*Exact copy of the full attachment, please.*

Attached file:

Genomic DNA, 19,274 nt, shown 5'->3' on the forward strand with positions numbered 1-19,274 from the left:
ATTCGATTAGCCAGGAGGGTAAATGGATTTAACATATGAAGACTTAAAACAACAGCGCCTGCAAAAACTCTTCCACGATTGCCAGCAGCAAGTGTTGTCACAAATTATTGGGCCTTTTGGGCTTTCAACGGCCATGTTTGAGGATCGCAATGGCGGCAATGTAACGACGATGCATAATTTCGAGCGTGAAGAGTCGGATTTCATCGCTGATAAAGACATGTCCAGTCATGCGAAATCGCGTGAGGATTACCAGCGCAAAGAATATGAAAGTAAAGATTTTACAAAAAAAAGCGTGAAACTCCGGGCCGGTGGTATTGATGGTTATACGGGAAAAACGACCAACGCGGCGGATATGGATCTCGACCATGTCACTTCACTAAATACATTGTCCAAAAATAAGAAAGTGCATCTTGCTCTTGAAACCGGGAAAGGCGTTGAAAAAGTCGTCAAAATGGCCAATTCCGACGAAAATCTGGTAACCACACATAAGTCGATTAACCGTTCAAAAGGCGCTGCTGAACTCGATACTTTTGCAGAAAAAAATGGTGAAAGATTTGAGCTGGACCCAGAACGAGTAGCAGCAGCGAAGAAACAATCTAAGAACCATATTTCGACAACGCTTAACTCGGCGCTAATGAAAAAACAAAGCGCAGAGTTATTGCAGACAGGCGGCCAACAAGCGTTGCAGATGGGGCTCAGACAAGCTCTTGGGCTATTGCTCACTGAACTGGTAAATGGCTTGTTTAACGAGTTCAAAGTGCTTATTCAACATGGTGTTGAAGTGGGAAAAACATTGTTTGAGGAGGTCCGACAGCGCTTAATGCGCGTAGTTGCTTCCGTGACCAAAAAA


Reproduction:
Genomic DNA, 19,274 nt, shown 5'->3' on the forward strand with positions numbered 1-19,274 from the left:
ATTCGATTAGCCAGGAGGGTAAATGGATTTAACATATGAAGACTTAAAACAACAGCGCCTGCAAAAACTCTTCCACGATTGCCAGCAGCAAGTGTTGTCACAAATTATTGGGCCTTTTGGGCTTTCAACGGCCATGTTTGAGGATCGCAATGGCGGCAATGTAACGACGATGCATAATTTCGAGCGTGAAGAGTCGGATTTCATCGCTGATAAAGACATGTCCAGTCATGCGAAATCGCGTGAGGATTACCAGCGCAAAGAATATGAAAGTAAAGATTTTACAAAAAAAAGCGTGAAACTCCGGGCCGGTGGTATTGATGGTTATACGGGAAAAACGACCAACGCGGCGGATATGGATCTCGACCATGTCACTTCACTAAATACATTGTCCAAAAATAAGAAAGTGCATCTTGCTCTTGAAACCGGGAAAGGCGTTGAAAAAGTCGTCAAAATGGCCAATTCCGACGAAAATCTGGTAACCACACATAAGTCGATTAACCGTTCAAAAGGCGCTGCTGAACTCGATACTTTTGCAGAAAAAAATGGTGAAAGATTTGAGCTGGACCCAGAACGAGTAGCAGCAGCGAAGAAACAATCTAAGAACCATATTTCGACAACGCTTAACTCGGCGCTAATGAAAAAACAAAGCGCAGAGTTATTGCAGACAGGCGGCCAACAAGCGTTGCAGATGGGGCTCAGACAAGCTCTTGGGCTATTGCTCACTGAACTGGTAAATGGCTTGTTTAACGAGTTCAAAGTGCTTATTCAACATGGTGTTGAAGTGGGAAAAACATTGTTTGAGGAGGTCCGACAGCGCTTAATGCGCGTAGTTGCTTCCGTGACCAAAAAA